America’s librarians are on a mission. They’re part of a movement to promote intellectual freedom by spreading the word that our privacy is on shaky ground in a digital era.
If knowledge is power, librarian leaders contend, then new technologies are granting access to even more types of information.
But this all comes at a cost, and that’s why the American Library Association (ALA) is promoting events next week to show that new technologies could also mean more surveillance about our Internet habits.
As part of “Choose Privacy Week” – with activities and events held across the country from May 1 to May 7 – the ALA’s Office for Intellectual Freedom has created several privacy myth busters to test how much we really know about our online freedoms. Check out some of the myths and revealing answers:
- Myth: Online services are totally free.
- Truth: Many ostensibly free online services are paid for by advertising that relies on the collection of your personal information, including tracking your information searches.
- Myth: Government surveillance keeps us safe by stopping crime.
- Truth: Surveillance cameras can help solve crimes after the fact, but rarely prevent crimes.
- Myth: My personal data is secure with devices that use radio-frequency identification (RFID) technology, like my transit and ID cards.
- Truth: Without privacy and security standards for RFID technology, RFID tags can be read without your knowledge or consent, gathering sensitive personal data.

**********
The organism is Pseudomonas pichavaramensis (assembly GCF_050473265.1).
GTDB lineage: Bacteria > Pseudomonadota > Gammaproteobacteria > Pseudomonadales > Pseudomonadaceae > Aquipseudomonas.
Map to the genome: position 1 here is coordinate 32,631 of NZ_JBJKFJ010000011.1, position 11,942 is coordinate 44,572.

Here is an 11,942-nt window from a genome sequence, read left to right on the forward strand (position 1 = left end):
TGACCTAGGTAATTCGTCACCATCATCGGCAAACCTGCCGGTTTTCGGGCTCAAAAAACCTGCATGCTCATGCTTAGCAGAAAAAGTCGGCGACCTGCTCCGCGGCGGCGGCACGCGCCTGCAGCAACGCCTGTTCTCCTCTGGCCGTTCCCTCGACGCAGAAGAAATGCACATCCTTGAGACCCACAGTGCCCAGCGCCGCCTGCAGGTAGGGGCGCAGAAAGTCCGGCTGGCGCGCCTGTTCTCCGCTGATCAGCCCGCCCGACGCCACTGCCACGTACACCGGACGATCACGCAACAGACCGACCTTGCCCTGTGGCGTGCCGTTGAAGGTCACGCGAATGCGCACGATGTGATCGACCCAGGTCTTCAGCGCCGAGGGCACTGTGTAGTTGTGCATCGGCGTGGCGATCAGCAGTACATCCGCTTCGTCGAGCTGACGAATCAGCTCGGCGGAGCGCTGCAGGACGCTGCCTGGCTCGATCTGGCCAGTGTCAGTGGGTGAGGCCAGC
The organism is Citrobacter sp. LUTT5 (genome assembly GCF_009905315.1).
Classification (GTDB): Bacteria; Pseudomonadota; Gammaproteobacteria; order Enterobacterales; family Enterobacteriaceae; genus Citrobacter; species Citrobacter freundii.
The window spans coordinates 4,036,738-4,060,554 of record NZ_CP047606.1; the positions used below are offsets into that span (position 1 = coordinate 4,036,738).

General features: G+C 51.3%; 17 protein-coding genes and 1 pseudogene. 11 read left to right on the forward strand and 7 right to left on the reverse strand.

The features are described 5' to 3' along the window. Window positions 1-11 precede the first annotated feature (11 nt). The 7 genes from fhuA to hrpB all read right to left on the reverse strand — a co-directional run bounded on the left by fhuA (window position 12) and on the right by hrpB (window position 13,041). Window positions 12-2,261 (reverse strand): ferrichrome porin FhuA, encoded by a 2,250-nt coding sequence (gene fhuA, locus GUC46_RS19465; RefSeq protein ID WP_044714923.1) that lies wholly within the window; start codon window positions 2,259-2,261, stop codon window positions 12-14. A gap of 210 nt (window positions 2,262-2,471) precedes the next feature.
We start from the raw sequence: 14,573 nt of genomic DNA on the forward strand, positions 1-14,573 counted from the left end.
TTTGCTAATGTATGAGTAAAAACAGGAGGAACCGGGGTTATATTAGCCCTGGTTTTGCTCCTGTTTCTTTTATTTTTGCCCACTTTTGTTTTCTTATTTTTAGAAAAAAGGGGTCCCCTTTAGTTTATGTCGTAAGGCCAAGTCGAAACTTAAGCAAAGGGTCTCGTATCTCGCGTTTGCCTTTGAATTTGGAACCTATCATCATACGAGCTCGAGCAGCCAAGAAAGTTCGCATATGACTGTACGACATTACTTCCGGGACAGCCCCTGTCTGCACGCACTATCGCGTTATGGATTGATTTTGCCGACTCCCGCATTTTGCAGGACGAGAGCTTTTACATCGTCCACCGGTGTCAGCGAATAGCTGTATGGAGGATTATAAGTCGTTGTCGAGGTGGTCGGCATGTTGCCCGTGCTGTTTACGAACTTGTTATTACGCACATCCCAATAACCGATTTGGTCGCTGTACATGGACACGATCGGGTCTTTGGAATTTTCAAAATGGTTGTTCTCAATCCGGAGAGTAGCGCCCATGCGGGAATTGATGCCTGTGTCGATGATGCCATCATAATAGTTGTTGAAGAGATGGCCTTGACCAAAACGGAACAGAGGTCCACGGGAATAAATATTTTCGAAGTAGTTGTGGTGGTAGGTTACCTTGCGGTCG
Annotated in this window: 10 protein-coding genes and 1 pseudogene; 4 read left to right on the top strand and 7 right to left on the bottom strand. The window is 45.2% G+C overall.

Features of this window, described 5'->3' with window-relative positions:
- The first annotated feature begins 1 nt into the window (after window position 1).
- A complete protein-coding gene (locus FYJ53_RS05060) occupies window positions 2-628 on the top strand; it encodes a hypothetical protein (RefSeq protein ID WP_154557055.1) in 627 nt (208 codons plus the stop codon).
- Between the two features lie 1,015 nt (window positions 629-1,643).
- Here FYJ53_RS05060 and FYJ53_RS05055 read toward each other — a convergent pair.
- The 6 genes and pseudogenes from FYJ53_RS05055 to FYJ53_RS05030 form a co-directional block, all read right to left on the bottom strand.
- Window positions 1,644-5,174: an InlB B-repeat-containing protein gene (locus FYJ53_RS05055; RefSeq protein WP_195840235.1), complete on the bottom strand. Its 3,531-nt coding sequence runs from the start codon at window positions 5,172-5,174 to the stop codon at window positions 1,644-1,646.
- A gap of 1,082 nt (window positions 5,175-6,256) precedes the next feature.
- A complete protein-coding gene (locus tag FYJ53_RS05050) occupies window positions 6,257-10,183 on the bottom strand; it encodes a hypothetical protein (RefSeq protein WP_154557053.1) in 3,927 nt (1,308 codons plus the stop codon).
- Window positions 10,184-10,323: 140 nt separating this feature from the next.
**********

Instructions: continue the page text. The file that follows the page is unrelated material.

- Myth: Only people with something to hide need to worry about privacy.
- Truth: The issue of privacy is not about what an individual has to hide, but what society stands to lose: freedom and control.
- Myth: Privacy costs too much.
- Truth: A similar argument was made about safety in the 1950s, when automakers balked at consumer advocates’ calls for seat belts in cars. The Internet is maturing, and establishing privacy norms is a necessary part of making it a safe, sustainable, environment for information exchange.
- Myth: Privacy standards will impede the free flow of information and make the web less convenient.
- Truth: The web has proven to have enormous capacity to adapt technologically. It’s our social and political culture that must evolve to offer some form of self-determination about who is allowed to see what information.
New Era of First Amendment Risk
The ALA says it hopes people get up to speed on their rights in an information age, especially since our search behaviors can leave an identifying trail. While most of us enjoy the convenience of having information at our fingertips, we don’t realize the trade off. As just one example, every online search can leave a record of that activity and leave you vulnerable to government questioning.
In addition, an ALA survey shows that 96% of people do want more control over their personal information, despite most companies automatically “opting in” users for online advertising and marketing programs.
Watch this video to learn more about Choose Privacy Week and find out how you can get involved in the privacy conversation today: